Friday, March 2, 2012

Do You Want Mercury With That? Alzheimer's and Mercury. Root Canals. Wilt Chamberlain. Kevin Sullivan RIP.

This week, "Foodie Friday", is also "Fang Friday":

"This is the infamous expose on the dangers on Mercury Amalgam fillings that first aired in 1990. Unlike most 60 Minutes segments, it was never aired again, followed up on, or publicly referred to even once."

"I saw a competent conventional dentist but he was absolutely clueless about the dangers of mercury. As a result I had large amounts of mercury liberated improperly and I believe it was largely responsible for damaging my kidneys.

SO PLEASE...       Avoid my mistake and see a biological dentist who is trained in properly removing mercury so it doesn't go into your body during the removal process. This typically involves the use of high-powered suction and rubber dams. One simple strategy is to ask your friends or local health food stores who these dentists are in your community, or you can also contact The International Academy of Biological Dentistry and Medicine, which is the organization that created the video above."


Current Research on Amalgam Fillings:

"Researchers from the departments of medicine, pathology and physiology from the University of Calgary, Alberta, Canada, performed revealing experiments during 1989 and 1990 regarding the safety of amalgam fillings. Two studies examined the effects of amalgam fillings on sheep, while a third studied its effects on monkeys.  The 1989 study placed amalgam fillings into the mouth of a four year old ewe for 29 days.  At the end, mercury was absorbed in the lungs (due to "continual breathing of the 'intra-oral air' having mercury vapor"), the stomach (through "the mixing of intra-oral Hg vapor, amalgam microparticles, and dissolved mercuric ions with saliva and food before swallowing"), the jaw ("some tissues in the jaw... and tooth root and surrounding bone"), "the brain[,] and several endocrine glands." 

The kidneys had high concentrations of mercury, which disproves earlier theories that mercury is excreted.  The study concluded that, because about 8% of inhaled elemental mercury vapor is absorbed into the blood in humans, it immediately "becomes available for tissue retention."  Since the study found problems resulting from mercury exposure so quickly, amalgam fillings "remain[ing] in human teeth for eight to ten years... would allow an extended opportunity for body tissues to be continuously exposed to Hg [mercury]."  The study concluded: "dental amalgams can be a major source of chronic Hg [mercury] exposure." More at:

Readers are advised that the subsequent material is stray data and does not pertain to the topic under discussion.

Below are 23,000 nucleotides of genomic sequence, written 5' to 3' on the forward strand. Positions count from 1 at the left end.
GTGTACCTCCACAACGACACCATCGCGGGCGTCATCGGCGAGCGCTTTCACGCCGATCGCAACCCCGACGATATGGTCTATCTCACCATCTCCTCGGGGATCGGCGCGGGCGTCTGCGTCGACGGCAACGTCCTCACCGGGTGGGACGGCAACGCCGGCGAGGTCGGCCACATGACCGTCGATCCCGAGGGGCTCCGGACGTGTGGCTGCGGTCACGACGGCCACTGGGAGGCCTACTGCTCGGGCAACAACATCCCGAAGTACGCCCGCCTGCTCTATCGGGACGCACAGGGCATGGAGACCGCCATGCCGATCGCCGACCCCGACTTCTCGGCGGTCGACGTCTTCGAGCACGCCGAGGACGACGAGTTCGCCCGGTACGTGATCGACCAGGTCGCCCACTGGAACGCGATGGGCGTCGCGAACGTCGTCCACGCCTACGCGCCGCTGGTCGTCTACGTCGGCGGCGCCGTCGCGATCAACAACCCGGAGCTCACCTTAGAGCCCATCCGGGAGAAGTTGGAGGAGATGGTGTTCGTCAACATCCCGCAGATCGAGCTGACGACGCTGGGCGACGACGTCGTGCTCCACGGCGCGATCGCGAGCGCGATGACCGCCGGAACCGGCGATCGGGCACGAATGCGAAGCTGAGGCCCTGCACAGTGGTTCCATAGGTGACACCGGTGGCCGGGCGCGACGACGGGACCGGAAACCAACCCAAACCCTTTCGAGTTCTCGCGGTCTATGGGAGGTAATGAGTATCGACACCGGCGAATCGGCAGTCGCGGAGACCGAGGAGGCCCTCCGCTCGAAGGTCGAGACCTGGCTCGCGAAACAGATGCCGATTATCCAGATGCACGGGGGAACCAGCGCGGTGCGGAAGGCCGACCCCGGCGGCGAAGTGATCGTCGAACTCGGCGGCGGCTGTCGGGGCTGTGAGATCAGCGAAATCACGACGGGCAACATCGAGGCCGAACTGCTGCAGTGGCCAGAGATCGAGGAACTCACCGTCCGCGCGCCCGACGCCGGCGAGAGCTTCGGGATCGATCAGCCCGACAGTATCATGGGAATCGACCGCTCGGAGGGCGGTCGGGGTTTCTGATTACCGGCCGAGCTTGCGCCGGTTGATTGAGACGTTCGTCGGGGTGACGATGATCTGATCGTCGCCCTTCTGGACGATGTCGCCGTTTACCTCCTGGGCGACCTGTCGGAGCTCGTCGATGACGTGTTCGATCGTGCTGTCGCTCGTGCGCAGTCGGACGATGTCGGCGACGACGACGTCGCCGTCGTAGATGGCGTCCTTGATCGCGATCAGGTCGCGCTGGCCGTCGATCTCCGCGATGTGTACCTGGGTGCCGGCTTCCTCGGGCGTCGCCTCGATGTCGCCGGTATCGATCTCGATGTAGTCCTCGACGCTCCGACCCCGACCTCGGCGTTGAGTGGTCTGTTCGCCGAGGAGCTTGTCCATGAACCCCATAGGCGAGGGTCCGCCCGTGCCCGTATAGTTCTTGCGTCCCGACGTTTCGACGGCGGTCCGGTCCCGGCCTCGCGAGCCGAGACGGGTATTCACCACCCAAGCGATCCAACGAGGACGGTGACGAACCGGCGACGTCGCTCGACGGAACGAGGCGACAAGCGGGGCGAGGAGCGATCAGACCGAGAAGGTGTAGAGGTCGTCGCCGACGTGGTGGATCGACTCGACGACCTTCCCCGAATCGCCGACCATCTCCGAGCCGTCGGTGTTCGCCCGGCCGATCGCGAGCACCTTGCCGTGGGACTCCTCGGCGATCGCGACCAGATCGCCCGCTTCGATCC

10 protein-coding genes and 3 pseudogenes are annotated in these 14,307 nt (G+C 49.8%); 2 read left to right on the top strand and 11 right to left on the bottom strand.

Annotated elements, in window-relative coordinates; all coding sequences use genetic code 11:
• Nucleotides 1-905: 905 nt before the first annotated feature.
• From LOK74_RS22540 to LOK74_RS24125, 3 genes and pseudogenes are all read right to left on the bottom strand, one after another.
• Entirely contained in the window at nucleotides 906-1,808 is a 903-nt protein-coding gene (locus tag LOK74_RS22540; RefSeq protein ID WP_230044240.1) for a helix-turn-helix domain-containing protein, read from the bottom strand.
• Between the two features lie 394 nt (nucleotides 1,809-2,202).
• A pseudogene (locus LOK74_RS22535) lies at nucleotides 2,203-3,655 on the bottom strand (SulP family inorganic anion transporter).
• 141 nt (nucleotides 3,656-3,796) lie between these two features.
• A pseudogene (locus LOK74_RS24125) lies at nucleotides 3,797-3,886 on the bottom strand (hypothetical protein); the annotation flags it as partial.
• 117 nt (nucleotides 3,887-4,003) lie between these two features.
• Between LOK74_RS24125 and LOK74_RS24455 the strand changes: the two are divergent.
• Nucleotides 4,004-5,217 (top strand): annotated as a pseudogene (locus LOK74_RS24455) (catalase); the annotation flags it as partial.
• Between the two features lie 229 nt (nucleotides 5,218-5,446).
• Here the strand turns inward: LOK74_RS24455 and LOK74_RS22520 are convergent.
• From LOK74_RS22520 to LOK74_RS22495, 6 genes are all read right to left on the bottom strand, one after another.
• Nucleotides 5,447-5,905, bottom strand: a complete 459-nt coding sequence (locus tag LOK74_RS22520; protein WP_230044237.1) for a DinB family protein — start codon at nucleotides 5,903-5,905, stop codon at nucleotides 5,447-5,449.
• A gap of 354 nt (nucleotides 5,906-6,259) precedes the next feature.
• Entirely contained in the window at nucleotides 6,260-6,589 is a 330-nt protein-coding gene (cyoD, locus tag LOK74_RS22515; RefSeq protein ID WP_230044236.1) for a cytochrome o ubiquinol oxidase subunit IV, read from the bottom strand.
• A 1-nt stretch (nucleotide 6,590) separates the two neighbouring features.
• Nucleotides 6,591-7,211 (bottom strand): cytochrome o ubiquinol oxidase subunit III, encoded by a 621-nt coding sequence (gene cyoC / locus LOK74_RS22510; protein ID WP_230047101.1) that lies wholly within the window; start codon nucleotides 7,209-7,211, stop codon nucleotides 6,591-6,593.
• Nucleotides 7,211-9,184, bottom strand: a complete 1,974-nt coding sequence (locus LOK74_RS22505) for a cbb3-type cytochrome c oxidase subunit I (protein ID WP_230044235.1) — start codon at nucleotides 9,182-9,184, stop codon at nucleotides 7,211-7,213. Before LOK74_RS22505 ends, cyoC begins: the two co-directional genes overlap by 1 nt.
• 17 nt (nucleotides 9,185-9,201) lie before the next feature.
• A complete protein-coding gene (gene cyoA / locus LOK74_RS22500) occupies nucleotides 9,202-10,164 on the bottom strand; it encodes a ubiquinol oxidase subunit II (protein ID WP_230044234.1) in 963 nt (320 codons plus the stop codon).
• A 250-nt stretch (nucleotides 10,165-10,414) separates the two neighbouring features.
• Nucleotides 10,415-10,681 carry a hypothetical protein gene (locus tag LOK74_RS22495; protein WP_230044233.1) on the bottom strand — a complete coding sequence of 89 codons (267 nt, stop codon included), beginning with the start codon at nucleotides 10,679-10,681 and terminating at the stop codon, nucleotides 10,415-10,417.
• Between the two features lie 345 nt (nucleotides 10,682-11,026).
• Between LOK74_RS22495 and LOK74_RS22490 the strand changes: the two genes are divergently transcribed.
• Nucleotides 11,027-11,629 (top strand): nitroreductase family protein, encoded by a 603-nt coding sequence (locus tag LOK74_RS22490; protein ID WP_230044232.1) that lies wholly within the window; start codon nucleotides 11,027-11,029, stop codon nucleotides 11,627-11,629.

Mercury fillings 'filled' with controversy

"When you plant a neurotoxin two inches from the brain, can you say no one is ever harmed from that?" said Charlie Brown, director of Consumers for Dental Choice. His group advocates that dentists be required to disclose the mercury content of amalgam fillings to patients. Four states and several cities mandate such disclosure, though federal law does not, and the ADA has no such recommendation.

The buildup of mercury from vapors 24 hours a day, over a lifetime, is the greatest concern, said Boyd Haley, retired professor emeritus at the University of Kentucky, where he headed the chemistry department. Eighty percent of mercury vapor stays in body tissue for days, months, even years, because the body doesn't have a good system for excreting it, he said.  Cadaver studies have shown that bodies with more amalgam fillings have more mercury in their brain tissue.

Given people's exposure to other sources of mercury, and how it might interact with other heavy metals built up in the body, it's impossible to say that there is any safe level, said Haley, whose studies have linked mercury to Alzheimer's disease." More at: